Still At 88.1 FM On Your Dial:

Local Nonprofit Takes Over NPR Radio Station

by Alice Cherbonnier
Hopkins got $5 million for its nonprofit 10K watt station. Its overhead costs are fierce. Can Baltimore sustain WYPR?

How much is it worth to Baltimore philanthropists to have ready access to National Public Radio (NPR) programming? Try $5 million—and that's just for the radio frequency signal and some 15-year-old equipment. Add to that the annual cost of $425,000 for program fees for NPR shows—such as "All Things Considered," "A Prairie Home Companion," and the "Diane Rehm Show"—plus $7,500 annual dues to NPR. And then there's $73,000 a year to pay to Public Radio International (PRI) for rights to broadcast World Radio Network programming from midnight to 5 a.m. every day.

Local radio personality Marc Steiner, whose eponymous talk show has been airing on WJHU-FM 88.1 for many years, was among those who spearheaded the successful effort to buy that station when Johns Hopkins University announced its intention to sell. The ownership changed hands officially on January 31, and the station now has a new name—WYPR, for Your Public Radio.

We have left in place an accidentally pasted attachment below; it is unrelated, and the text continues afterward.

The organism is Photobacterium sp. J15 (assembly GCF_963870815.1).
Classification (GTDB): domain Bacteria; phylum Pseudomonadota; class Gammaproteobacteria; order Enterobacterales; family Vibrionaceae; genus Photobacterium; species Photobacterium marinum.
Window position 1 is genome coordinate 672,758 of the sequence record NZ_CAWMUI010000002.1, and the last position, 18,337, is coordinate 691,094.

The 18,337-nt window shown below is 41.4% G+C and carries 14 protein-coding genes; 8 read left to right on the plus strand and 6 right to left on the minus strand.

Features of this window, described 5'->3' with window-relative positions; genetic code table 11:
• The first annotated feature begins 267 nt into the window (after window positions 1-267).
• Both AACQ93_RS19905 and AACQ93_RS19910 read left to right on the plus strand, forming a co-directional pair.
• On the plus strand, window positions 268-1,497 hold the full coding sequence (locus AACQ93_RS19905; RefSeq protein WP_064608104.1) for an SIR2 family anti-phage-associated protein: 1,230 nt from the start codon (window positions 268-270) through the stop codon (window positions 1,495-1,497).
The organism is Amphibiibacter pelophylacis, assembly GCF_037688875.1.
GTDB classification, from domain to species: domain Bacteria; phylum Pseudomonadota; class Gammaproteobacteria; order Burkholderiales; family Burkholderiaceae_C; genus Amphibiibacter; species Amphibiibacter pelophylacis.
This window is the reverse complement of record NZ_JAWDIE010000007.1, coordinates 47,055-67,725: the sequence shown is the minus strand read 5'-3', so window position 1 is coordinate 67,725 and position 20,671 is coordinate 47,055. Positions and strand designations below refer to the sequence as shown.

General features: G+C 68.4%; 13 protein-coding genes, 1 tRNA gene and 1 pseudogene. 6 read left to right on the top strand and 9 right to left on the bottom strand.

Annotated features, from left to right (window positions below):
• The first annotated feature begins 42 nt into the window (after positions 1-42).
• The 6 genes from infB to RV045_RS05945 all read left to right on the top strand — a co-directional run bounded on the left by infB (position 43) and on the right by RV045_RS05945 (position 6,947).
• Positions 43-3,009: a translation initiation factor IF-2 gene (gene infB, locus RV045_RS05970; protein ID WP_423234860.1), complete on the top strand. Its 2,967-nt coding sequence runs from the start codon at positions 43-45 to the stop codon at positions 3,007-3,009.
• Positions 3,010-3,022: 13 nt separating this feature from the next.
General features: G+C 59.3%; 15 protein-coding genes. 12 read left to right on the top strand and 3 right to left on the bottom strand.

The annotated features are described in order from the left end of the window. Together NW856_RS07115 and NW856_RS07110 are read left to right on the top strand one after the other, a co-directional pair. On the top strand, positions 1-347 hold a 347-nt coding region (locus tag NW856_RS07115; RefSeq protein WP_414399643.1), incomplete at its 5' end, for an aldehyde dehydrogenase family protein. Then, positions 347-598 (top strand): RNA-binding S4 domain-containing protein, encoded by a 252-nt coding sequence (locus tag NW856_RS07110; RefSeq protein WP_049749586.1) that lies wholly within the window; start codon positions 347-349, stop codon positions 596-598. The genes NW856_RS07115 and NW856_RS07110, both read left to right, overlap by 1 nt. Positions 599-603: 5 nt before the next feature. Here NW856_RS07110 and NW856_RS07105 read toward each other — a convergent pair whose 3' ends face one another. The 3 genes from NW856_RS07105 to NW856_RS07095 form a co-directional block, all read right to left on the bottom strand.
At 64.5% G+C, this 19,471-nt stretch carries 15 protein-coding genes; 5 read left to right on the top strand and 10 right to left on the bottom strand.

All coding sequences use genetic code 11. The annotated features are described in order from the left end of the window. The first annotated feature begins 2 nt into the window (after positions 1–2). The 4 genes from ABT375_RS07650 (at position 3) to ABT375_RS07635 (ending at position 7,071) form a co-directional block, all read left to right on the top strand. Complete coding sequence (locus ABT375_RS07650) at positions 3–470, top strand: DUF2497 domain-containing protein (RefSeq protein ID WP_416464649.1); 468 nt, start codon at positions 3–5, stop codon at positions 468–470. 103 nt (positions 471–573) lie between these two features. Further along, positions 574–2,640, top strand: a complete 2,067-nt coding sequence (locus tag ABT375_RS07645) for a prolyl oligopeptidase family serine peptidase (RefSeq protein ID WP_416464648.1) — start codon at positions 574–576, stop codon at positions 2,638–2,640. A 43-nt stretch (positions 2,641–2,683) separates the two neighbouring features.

At first glance, it appears that Hopkins was paid very handsomely for its 10,000 watt signal that reaches roughly a 40-mile radius. Moreover, the signal's potential for expansion is limited because the same frequency is assigned to WJTM in Frederick and WMUC at the University of Maryland College Park. It even has a nonprofit competitor for sponsorships: WBJC, a non-NPR classical music station affiliated with Baltimore City Community College since 1951, has a 50,000 watt signal.

However, with a scarcity of radio frequencies available, even non-commercial ones with limited reach can command a premium price. Potential buyers include wealthy religious groups and nonprofit broadcasters that want to reach a wider audience. The University of the District of Columbia, for purposes of comparison with the WJHU-WYPR transaction, sold its frequency in 1997 for $13 million.

To meet the $5 million price, WYPR raised just over $1 million in donations. The remaining $4 million has been obtained through a loan from Mercantile Safe Deposit and Trust, secured by the personal guarantees of WYPR's eight-member board of directors.

Steiner expressed confidence that the 10-employee station will be able to meet its heavy fiscal obligations. "We have a total annual revenue stream of $2.1 million," he said. About $1.2 million of that comes from sponsorships, with the balance from membership contributions. Once grants are secured, he said the station plans to "build a local news department and do feature stories on people and local businesses." Until then, WYPR programming additions will be limited to new five-minute local shows as budget permits.

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This story was published on March 2, 2002.